The new president and chief executive officer of Catholic Education Arizona, Nancy Padberg, dominates the field when it comes to business savvy.
And if taking CEA to the next level equates to decision-making on the golf course, this former Big 12 collegiate golfer is all “fore” it.
Padberg said a round of golf is a great conversation tool that offers friendly competition and “builds relationships.”
She has golfed with clients at Pebble Beach, Riviera Country Club in southern California, Scotland and attended the Masters Tournament.
“We set our sights high, so to speak, for a new chief executive officer,” said Harry Plummer, Diocese of Phoenix superintendent of schools. “We wanted a practicing Catholic passionate about the mission of Catholic school education; an experienced, highly motivated person with a well-established record of leadership, teamwork and success. I think we hit the jackpot with Nancy Padberg.”
Padberg has been in leadership roles with media and marketing firms in Santa Monica, California, and San Francisco, most recently with Hearst Media, leading the go-to-market strategy for education.
She won a spot in the Hearst’s Diamond Club multiple times as well as President’s Club with over $3.5 million in new contracts during her tenure. She was also a Los Angeles Business Journal’s “Women Making a Difference” nominee.
Originally from the Midwest, Padberg earned a bachelor’s degree in journalism and mass communications from Iowa State in 1988 and currently serves on the Greenlee School of Journalism and Communications and Rutgers University Big Data advisory boards.
She earned a master’s degree from Pepperdine University’s Graziadio School of Business where she previously served five years on the university’s advisory board.
“We are thrilled to have Nancy lead Catholic Education Arizona,” said Melissa Soza Fees, CEA board chairwoman. “The schools, the staff and the board of directors were all so taken with Nancy’s commitment to the mission and her servant-leadership philosophy. She brings an impressive skill set between her MBA and her digital marketing expertise, and she will be a great leader for the CEA Team.”
Padberg said she believes God’s providence led her to Arizona — for the second time — but her first trip was monumental.
After taking an advertising and marketing internship with the Arizona Republic right out of college, an encounter changed her life.
“I wanted to meet a Midwest Catholic boy, and God heard me,” Padberg said, adding she’s been married to her husband, David, for 29 years and they have a grown daughter, Nina, whom they adopted.
Padberg and her four siblings grew up in Iowa, where she attended a Catholic elementary and high school and was intimately connected to her church.
“I came from an active Catholic family,” she said. “My grandfather built the altar at St. Patrick’s Church in Cedar Rapids, and he was an usher there for 40 years. It’s very meaningful.”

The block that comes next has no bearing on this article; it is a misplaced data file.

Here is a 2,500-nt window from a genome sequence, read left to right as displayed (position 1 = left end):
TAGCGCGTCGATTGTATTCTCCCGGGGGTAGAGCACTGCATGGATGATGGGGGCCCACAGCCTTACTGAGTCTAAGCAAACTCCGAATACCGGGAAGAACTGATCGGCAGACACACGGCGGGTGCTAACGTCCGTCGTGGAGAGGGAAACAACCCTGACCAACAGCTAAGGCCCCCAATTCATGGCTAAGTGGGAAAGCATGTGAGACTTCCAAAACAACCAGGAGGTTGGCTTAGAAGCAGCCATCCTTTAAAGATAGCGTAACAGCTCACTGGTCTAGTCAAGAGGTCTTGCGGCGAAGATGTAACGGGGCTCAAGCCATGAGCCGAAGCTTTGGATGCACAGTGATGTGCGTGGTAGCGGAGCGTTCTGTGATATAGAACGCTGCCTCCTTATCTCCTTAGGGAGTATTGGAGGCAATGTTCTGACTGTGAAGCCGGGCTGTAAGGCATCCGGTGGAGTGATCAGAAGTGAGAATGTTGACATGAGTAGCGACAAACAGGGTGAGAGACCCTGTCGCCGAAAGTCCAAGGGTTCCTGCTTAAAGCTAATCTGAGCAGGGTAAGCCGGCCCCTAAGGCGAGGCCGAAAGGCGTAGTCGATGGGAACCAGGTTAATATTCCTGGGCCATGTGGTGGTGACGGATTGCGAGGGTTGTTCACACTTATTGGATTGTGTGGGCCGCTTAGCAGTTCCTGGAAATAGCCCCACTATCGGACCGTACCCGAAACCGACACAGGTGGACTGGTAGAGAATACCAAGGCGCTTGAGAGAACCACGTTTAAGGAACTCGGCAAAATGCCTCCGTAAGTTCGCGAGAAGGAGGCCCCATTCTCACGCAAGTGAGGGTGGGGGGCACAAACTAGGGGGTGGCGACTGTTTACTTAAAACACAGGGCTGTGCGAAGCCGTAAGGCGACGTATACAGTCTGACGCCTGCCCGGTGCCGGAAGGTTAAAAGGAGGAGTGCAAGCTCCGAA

Padberg and her husband passed the love of their faith on to their daughter, who attended St. Monica elementary and high school in Santa Monica. Nina played volleyball, led retreats and was an altar server at the parish.
When Nina was 16 the family transferred out of state, Padberg said, and their daughter’s Catholic high school embraced her.
“Time and time again, we see that thread that runs throughout our lives; how a Catholic community embraces others, the love that is shown and the welcome they express,” she said.
Padberg said the parish has surrounded him with love and support since her mother’s death seven years ago.
“All Saints gives him energy, vibrancy and vitality … from the spaghetti nights to the doughnut mornings, it’s such a great community they built, and I believe it’s strengthened him in so many ways. I can’t say enough about their community or what Catholic communities do for people.”
And she has made it her mission to see that other families desiring a Catholic education for their children receive one.
Catholic Education Arizona is the largest provider of scholarships to low-income families attending private schools.
Since its inception in 1998, the generosity of local individual and corporate contributors has allowed CEA to continually increase scholarship funding for Catholic schools, beginning with students of families with the greatest need.
Last year $17.1 million in contributions were made to assist nearly 50 percent of school students.
To date, $200 million in tuition scholarships has been awarded to 117,000 lower-income families with qualified financial need.
“It’s a privilege to serve here in the diocese and touch so many lives — change lives — and strengthen communities,” Padberg said. “This is about valuing people, every day, and thinking about how we can add value to their lives. It could be a smile, listening or supportive encouragement and it all comes back to kindness which crosses all ages, cultures and backgrounds.”